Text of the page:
- Bully Vaccine Toolkit Lesson 1 – Operant Conditioning Primer
- Bully Vaccine Toolkit Lesson 2 – Real Life Examples
- Bully Vaccine Toolkit Lesson 3 – Documenting Bullying
- Bully Vaccine Toolkit Lesson 4 – Why Bullies Bully
- Bully Vaccine Toolkit Lesson 5 – Developing an Action Plan
- Bully Vaccine Toolkit Lesson 6 – Parent’s Responsibility
- Bully Vaccine Toolkit Lesson 7 – Getting Help
- Toolkit Extras
- Toolkit Downloads
Lesson 4: Why is the bully bullying
It is very easy to think of bullies as horrible people. We often call people who behave poorly and abuse others “ogres.” This name calling serves to dehumanize our bullies so that we no longer feel compelled to consider them compassionately. After all, why should we feel compassion for someone who isn’t compassionate with us?
The reason you want to find compassion for obnoxious and abusive people is because feeling compassion is something you do for you. It will help you emotionally distance yourself from the abuse. Insults don’t sting nearly as much when all you can think is how sad it is that this person feels so horrible that they can’t help but act horrible. This really does work.
This lesson contains a Reason and Compassion Worksheet as well as a video lesson on compassion. The purpose of this worksheet is to try and figure out the reasons why your bully is bullying and to find ways to make them seem less horrid to you.
Figuring out Why a Bully Bullies
What I want you to do is print out one compassion worksheet for each of the people who are bullying you and fill it out. Consider the following questions.
- Why do you think they are behaving poorly?
- Are their parents absent all the time?
- Are the jealous of you?
- Do they get beat up at home?
- Are the insecure about something?
I want you to come up with three potential reasons why they might bully. You won’t be able to answer these questions with any degree of certainty. But that’s not the reason you should do this exercise.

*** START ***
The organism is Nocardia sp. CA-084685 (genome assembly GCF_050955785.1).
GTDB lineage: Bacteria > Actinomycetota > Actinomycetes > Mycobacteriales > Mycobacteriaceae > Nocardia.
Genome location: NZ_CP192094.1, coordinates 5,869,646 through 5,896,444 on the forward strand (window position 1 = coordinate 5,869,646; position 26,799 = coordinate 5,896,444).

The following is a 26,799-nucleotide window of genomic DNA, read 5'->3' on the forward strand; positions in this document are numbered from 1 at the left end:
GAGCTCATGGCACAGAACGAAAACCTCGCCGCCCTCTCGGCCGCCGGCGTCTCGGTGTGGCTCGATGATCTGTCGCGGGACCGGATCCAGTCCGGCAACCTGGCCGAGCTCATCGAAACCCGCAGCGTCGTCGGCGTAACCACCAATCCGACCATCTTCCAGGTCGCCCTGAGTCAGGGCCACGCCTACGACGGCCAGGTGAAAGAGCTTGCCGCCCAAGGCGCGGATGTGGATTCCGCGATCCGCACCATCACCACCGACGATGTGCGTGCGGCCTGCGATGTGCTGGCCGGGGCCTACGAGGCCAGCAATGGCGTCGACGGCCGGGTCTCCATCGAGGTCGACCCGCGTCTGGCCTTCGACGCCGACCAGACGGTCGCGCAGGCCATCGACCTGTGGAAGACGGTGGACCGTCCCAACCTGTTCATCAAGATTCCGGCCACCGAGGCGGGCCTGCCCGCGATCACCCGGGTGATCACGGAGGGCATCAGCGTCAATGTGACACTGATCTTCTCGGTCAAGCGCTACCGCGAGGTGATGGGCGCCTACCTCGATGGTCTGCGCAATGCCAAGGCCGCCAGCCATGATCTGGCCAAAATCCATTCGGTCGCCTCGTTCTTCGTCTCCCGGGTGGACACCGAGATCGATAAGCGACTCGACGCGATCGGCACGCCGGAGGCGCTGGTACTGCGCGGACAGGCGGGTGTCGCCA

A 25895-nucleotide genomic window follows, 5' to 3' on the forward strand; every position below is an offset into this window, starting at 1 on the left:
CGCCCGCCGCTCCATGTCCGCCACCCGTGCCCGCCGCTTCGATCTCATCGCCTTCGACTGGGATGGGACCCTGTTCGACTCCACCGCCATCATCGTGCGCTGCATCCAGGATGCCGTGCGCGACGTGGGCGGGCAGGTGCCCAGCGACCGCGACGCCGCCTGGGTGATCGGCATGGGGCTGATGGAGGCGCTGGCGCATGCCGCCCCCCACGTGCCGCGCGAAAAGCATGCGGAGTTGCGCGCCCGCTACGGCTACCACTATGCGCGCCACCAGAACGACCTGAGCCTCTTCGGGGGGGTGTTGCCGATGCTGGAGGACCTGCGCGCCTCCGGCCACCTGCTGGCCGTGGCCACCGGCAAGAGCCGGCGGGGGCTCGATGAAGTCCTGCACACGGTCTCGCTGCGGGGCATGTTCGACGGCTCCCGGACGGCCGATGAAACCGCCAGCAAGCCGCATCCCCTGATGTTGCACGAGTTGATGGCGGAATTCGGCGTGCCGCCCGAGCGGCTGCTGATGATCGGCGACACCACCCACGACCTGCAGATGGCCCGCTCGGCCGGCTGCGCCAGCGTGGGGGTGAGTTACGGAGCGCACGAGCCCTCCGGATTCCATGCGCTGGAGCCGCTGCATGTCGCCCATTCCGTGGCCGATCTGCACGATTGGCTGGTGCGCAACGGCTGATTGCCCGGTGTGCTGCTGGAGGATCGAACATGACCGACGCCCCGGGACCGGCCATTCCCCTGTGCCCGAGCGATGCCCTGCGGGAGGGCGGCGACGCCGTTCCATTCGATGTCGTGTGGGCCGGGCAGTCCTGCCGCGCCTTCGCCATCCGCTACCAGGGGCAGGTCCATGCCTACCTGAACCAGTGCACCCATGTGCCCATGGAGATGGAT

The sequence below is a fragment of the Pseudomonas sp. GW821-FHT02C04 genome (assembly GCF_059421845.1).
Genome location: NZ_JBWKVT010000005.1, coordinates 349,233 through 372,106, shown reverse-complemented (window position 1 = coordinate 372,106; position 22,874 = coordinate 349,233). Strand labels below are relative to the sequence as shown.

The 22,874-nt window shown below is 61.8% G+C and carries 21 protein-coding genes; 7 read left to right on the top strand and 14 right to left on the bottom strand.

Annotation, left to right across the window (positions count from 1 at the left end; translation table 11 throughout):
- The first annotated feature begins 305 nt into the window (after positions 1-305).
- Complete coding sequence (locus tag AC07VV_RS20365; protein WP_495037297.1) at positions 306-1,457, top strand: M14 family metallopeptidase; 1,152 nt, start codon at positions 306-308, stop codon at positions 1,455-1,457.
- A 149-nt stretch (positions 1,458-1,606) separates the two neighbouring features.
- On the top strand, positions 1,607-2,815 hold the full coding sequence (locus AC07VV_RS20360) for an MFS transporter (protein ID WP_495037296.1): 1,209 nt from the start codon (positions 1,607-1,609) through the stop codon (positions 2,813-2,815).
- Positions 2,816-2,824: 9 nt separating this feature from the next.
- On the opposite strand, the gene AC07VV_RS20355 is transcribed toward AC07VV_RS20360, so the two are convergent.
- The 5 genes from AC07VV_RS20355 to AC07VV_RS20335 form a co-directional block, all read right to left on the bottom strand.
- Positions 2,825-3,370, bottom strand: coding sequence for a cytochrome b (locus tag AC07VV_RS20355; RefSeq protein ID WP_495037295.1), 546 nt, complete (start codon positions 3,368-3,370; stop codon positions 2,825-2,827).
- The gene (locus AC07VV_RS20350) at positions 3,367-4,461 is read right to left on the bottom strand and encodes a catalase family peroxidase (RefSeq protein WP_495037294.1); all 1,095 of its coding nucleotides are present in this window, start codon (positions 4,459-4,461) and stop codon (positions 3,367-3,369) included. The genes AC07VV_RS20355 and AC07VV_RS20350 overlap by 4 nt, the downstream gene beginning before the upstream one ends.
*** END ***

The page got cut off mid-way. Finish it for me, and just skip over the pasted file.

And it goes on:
By taking the time to think of all the different reasons why someone is behaving poorly it helps you understand that what they are doing isn’t about you. It is about them and their inability to handle whatever it is that is bothering them. And this is, again, key to distancing yourself from the emotional trauma that often comes along with bullying.
Next list all the positive attributes your bully has that you can think of.
- Are they handsome or pretty?
- Can they sing well?
- Dance well?
- Are they smart?
- What about them do you admire?
Again, I want you to list at least three things.
The reason for doing this is to help you humanize the bully. You need to understand that they are a human being just like you are who has similar fears and insecurities just like you.
You also need to consider that just because they are being mean to you doesn’t mean they are evil. Everyone has the capacity for both good and evil. If you can think about the good aspects of your bully, it will help you interact with them with compassion instead of anger.
Responding with compassion is critical because one of the responses the bully wants, is for you to get angry. Don’t get angry – think kind compassionate thoughts instead.
Finding compassion for your bully video lesson
The final thing I want you to consider is what is your bully afraid of? Everyone is afraid of something. Bullies often bully because they are trying to compensate for something that makes the afraid. Identify what is making them afraid and you may just be able to help them cope with their fears more effectively.
You may not guess this section correctly. However, making the effort to consider their possible fears, again, helps you to humanize the bully and helps you to consider them as someone who is scared and worthy of your compassion as opposed to someone you should be afraid of.
When you realize your bully is just as scared as you, you will be less afraid of them. This will translate into you being able to respond not only more calmly and with less fear which will help get the bullying to stop. It will also help you understand that while they are bullying you, their behavior isn’t really about you, and so you shouldn’t take it personally.
Lesson 5 will focus on how to develop an action plan. What should you include in your plan, who to ask for help and when to seek legal assistance.